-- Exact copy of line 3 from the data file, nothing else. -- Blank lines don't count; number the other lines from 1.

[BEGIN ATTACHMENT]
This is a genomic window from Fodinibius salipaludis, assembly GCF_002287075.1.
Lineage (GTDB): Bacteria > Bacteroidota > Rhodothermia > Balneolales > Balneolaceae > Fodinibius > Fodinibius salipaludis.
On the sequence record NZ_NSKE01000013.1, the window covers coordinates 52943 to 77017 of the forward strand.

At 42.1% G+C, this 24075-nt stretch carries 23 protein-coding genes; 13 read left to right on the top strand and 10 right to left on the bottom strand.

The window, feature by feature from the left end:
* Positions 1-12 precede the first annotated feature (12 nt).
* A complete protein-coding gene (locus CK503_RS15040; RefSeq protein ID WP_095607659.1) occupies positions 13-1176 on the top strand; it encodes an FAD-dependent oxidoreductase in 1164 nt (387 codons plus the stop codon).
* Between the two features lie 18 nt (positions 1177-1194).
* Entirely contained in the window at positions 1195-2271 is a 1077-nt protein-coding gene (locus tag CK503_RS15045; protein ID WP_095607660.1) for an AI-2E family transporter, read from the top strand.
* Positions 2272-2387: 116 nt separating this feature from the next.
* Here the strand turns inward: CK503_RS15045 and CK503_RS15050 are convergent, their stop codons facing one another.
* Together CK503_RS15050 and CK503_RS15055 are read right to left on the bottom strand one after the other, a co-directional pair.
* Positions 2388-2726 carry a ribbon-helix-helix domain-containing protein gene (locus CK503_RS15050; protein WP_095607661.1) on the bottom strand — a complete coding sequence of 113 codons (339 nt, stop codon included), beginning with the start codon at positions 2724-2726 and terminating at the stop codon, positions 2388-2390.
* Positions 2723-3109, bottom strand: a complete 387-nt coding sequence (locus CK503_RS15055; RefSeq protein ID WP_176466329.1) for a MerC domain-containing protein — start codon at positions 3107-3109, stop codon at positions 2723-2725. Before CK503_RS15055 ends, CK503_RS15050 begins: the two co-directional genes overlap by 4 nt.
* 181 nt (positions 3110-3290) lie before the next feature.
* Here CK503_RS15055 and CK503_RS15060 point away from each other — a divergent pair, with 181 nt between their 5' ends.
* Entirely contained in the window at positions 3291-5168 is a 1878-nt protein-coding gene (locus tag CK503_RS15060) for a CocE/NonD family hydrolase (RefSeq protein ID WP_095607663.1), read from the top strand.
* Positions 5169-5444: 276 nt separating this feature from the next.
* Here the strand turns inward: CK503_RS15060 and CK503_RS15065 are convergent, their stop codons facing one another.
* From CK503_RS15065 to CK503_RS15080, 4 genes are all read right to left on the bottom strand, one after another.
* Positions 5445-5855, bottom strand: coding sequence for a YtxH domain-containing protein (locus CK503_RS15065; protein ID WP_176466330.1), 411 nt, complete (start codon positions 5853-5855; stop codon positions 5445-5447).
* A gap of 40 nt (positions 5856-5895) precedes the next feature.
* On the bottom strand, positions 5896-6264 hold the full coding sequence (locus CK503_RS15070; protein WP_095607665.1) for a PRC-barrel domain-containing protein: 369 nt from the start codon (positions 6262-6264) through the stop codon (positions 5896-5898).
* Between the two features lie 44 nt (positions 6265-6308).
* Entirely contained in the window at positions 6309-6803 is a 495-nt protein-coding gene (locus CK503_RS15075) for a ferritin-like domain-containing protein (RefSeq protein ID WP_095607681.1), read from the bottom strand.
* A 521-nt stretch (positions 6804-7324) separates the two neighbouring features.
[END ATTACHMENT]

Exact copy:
On the sequence record NZ_NSKE01000013.1, the window covers coordinates 52943 to 77017 of the forward strand.